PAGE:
In a cross corridor situation panic devices are often installed in pairs. These devices, in conjunction with special rated fire doors and other hardware components are installed to attempt to stop and compartmentalize fires. This type of panic device relies upon vertical rods to hold the doors closed when high pressure from a fire builds up behind a door. Vertical rods can be surface mounted or completely concealed within a door. In some applications both a top and bottom vertical rod is attached to a latch mechanism that integrates with a strike plate or cup within the header of a door frame and floor. In other installations, the top rod is all that is currently required. Installation of these devices normally includes a lever or knob on the pull side of a door to allow reentry. As described above, there are a variety of options for entering an area secured by a panic device from the pull side.
Depending upon the conditions of the installation, panic devices can be installed individually or work in pairs. They can be fire rated or unrated. They can work as one way exit devices or allow reentry using a variety of hardware and components that allow access from the pull side of the doorway. Some panic devices are activated electronically, have built in delay circuitry, and are capable of being integrated into sophisticated monitored alarm and access systems. The most basic device is a stand- alone piece of hardware that provides egress only.
When panic hardware is improperly installed, or has been damaged by abuse or poor maintenance, the effectiveness of its intended function cannot be assured. Panic hardware that is improperly positioned or incorrectly installed can fail as a result of mechanical impairment. Misalignment of latching components can be the cause of panic device failure. In this case, the panic hardware will not properly secure the door to protect against the smoke, fire or other adverse conditions that the cross corridor opening was designed to protect. Alternatively, devices that were improperly positioned can also fail by not releasing to allow the unrestricted egress as required from an area, possibly trapping someone inside a dangerous zone.
When improper maintenance has occurred, components that need reworking or replacing are often bypassed, substituted or eliminated from a device. In some cases, protrusions from inappropriate replacement parts have lead to bodily harm such as severe cuts, bruising and in rare cases amputation of body parts. The above conditions have been observed multiple times where over sized bolts or screws were installed instead of the required part. Cover plates and end caps become damaged and sharp, and are often removed exposing interior components that can create injuries as well.
Any secondary lock that is added to a panic hardware equipped door can render the usage of that hardware completely ineffective. If the door has been barred using a mechanical barrier or chain, the door will also be unable to open using the panic hardware. In some areas where theft is of concern, sonic alarmed panic devices have been installed with a delay egress feature. Store owners or managers finding that the alarm cannot be heard or detected soon enough have chained or positioned obstructions in front of these door to attempt to stop the possibility of theft through these exits. This obstructing or barring of the egress is life threatening and often non compliant with fire codes. Most, if not all commercial buildings are regularly evaluated for life safety and fire code compliance. When a store owner or manager makes the decision to obstruct or close off a required point of egress, the store can become directly responsible for compromising the safety of the public.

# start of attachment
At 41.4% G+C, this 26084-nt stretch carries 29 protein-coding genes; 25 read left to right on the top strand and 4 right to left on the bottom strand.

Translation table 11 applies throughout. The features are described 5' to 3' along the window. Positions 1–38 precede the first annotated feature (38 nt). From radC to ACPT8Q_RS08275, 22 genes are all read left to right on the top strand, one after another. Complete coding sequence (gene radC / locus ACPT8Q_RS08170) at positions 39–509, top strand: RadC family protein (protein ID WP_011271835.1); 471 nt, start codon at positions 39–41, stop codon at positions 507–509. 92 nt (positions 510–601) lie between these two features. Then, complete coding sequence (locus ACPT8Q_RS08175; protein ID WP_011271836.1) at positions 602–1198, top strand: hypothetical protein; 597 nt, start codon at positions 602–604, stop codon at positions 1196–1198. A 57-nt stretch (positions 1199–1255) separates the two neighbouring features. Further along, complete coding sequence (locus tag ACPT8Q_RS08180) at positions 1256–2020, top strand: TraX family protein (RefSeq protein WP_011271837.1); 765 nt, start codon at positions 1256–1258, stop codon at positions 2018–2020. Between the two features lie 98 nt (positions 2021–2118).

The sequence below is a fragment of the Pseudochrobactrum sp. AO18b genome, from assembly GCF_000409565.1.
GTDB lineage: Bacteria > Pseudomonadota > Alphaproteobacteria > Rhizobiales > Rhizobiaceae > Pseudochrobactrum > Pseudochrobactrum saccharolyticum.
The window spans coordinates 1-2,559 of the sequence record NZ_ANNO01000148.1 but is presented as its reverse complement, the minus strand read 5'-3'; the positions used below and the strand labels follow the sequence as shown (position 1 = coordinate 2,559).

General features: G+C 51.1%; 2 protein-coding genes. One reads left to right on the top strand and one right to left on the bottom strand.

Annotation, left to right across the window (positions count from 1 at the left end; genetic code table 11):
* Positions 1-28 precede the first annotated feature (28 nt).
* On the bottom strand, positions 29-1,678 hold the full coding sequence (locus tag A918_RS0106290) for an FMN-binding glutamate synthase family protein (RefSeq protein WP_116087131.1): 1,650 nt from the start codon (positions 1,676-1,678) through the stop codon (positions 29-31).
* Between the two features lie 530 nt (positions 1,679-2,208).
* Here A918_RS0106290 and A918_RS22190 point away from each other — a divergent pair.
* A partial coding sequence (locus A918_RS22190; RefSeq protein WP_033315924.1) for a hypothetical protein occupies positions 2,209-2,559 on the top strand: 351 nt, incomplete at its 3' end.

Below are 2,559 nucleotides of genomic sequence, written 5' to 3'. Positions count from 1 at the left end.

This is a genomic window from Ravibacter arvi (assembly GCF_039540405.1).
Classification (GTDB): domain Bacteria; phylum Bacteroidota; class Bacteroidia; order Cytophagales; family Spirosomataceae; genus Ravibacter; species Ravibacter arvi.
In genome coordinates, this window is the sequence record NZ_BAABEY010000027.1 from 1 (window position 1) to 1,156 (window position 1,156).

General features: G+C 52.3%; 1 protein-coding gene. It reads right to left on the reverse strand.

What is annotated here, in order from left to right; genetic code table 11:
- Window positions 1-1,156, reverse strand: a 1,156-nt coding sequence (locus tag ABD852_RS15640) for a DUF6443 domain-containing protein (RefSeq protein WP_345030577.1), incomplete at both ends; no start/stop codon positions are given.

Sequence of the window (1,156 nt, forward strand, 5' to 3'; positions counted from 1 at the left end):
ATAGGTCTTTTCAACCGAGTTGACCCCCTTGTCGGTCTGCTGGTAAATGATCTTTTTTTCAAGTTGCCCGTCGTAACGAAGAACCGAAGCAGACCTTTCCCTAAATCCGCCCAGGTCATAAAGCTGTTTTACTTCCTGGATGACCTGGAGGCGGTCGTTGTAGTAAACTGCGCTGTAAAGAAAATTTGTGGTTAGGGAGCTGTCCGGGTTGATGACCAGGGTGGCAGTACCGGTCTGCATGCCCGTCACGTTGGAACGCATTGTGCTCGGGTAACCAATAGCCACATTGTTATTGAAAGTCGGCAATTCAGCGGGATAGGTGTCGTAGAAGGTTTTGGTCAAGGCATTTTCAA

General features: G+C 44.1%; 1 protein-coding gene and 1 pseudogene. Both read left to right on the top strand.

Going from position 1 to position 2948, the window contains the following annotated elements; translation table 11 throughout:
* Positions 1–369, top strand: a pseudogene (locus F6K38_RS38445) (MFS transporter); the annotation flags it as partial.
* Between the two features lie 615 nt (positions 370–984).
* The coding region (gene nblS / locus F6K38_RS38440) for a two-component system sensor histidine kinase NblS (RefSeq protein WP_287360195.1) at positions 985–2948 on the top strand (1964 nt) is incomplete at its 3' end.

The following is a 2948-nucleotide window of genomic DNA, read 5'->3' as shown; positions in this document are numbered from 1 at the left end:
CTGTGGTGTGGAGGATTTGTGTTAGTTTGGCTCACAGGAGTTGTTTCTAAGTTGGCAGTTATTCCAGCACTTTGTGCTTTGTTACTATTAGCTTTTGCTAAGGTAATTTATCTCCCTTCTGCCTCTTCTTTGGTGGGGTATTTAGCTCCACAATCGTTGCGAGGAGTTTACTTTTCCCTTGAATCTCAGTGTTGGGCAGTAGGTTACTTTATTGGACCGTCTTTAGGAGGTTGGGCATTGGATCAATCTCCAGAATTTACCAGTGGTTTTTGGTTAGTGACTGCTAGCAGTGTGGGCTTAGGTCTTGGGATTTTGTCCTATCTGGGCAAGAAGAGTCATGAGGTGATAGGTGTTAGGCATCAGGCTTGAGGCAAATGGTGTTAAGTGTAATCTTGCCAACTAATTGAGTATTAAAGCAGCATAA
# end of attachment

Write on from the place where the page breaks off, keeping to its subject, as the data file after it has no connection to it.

While frequent thorough inspections of site conditions in every facility is prudent, many facilities opt to not budget these inspections, and maintenance is often deferred. This improper deferred maintenance has led to severe injuries creating lawsuits that could have been easily avoided. When the general public is using a building it is of the utmost importance that competent and trained hardware professionals be consulted and employed to assure the ownership of the property that all systems and hardware are functioning to the highest standards that are attainable. Being “penny wise and pound foolish” exposes many property owners to costly legal actions.
Mike Panish is a forensic expert witness and consultant in the construction industry. One of his primary areas of expertise pertains to doors and automatic door cases. He has over 30 years of hands on experience dealing with commercial, multi residential, hotel, hospital, lab and other locations where specialty door systems are needed. He has written several articles on the subject of door related claims and maintenance issues related to door and automatic door systems. He is licensed as a door and hardware contractor in the State of California. He has been involved in door cases across the United States. He has been used as